If I had signed up for a book about the walking-through-thigh-deep-mud feeling that can come with mental health struggles, I’d probably quite enjoy this book. But I was fooled by the jaunty tone of the cover and blurb. This is not a fun book. This is a serious book about serious things, but it all becomes seriously tiresome to the point that I stopped caring about the characters and what happened to them.

I’m curious though, about your experience. Did you read this book? How did you find it? I made it to 70% before I couldn’t do it anymore. Did you make it to the end?

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The Gentleman’s Gambit by Evie Dunmore

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  1. Sarah says:

    Well I can cross that book off my list.

  2. squee me says:

    I loved book 1 in this series, enjoyed but has serious issues with book 2, and really struggled with book 3. I was still hopeful book 4 would be good. I’m so bummed because I was so excited about this series when I read book 1. 🙁

  3. FashionablyEvil says:

    I have read Dunmore’s first three books and they all get increasingly depressing. I find she gets too bogged down in History and Reality and forgets that she’s writing a romance? I was really looking forward to the heroine of book 3 (Hattie) and she ended up being an insufferable twit. And maybe that’s realistic for the time! But a big part of romance for me is escapism and if it feels like a brutal slog, well, that’s what the news is for.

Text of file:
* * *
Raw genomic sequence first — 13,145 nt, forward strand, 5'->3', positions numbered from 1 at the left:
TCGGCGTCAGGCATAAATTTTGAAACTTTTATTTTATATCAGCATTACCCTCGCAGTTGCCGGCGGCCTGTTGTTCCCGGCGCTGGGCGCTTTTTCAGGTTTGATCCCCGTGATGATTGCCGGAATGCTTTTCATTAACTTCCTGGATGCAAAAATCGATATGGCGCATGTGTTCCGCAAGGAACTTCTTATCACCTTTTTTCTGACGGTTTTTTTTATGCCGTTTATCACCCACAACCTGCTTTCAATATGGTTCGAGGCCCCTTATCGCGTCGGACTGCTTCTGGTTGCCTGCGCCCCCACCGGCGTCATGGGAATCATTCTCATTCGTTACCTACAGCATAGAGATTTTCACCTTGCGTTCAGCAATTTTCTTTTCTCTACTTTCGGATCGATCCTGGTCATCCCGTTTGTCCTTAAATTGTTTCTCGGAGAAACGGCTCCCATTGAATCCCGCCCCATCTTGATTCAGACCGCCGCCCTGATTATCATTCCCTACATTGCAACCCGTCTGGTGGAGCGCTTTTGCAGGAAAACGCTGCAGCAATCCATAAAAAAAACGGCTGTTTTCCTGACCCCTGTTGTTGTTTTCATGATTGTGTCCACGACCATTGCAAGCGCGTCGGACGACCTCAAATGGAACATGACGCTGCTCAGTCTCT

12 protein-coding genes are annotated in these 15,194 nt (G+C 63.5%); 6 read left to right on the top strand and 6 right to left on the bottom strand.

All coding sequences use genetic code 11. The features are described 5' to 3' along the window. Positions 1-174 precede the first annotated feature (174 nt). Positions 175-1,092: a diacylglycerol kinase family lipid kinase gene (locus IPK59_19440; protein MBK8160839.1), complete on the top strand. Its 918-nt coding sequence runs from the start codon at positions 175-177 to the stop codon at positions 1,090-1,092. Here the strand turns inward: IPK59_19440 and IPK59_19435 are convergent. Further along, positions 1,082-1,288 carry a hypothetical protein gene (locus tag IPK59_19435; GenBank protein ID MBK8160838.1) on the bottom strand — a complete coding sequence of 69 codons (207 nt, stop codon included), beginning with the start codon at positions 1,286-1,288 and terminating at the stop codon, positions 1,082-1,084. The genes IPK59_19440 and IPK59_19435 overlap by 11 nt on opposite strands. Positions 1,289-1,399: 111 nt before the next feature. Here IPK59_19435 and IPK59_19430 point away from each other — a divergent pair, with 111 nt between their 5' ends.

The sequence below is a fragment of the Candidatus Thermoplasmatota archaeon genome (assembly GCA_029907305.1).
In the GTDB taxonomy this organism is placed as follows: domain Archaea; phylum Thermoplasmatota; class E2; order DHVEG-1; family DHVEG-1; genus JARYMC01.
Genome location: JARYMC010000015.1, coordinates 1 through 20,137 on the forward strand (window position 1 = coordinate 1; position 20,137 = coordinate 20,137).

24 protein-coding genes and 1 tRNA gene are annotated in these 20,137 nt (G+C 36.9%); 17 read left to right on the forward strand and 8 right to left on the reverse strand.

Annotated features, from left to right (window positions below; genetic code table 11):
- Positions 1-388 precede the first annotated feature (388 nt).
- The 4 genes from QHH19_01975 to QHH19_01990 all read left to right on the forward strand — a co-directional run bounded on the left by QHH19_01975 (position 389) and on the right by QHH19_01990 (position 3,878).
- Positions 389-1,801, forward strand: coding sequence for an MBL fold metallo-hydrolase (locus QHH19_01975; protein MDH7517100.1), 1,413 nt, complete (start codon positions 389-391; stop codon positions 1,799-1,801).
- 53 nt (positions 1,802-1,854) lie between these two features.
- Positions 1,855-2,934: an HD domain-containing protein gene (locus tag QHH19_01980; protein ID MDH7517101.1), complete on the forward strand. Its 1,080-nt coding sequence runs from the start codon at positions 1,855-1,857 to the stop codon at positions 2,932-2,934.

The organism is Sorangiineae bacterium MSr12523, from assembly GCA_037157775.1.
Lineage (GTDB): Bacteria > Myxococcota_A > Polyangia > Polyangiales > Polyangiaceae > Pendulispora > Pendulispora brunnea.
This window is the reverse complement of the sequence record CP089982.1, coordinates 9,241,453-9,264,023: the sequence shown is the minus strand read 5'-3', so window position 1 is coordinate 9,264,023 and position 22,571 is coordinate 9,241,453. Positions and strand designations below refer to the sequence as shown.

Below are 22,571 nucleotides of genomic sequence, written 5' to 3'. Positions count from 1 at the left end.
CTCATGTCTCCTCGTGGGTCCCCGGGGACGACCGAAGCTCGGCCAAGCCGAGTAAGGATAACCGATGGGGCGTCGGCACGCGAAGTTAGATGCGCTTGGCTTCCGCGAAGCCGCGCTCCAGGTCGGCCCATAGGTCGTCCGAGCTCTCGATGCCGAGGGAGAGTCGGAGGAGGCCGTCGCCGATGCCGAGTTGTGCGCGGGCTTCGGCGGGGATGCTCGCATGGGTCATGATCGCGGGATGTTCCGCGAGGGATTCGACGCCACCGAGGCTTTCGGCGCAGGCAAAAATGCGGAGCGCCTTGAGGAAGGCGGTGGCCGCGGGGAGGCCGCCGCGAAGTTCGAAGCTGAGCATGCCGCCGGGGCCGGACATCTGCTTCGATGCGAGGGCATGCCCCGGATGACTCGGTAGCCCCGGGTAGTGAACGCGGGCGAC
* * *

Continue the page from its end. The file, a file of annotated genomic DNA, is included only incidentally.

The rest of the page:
4. JoanneBB says:

    I recently finished book 3 and it similarly was a mismatch between cover and blurb tone and the actual book. I did finish it but it was frustrating. I can see the similarities in what you’ve written about here.

  5. Karin says:

    I haven’t read it yet, but tbf, part of the reason I don’t like the illustrated covers on historicals is because it’s hard to convey a serious tone. They have a cartoonish look to them.

  6. Pam says:

    I am sorry to hear that. I hope the author takes the critique to heart.

  7. Bronte says:

    I decided I was done with Dunmore after book three for similar reasons as many people report here. I read romance because I don’t want to feel depressed and unsatisfied at the end of a book and Dunmore has absolutely failed on that front. I loved book 1 but it’s all downhill from there.

  8. Sarah says:

    I love Evie Dunmore and her books are an auto buy for me. I hace preordered this one and I look forward to reading it when it comes out in a couple of weeks. Books are personal and we all love or hate them for different reasons.

  9. Lisa F says:

    I really like Dunmore’s work, but this is the weakest in the series. I finished the book, would rank it a B- to a high C.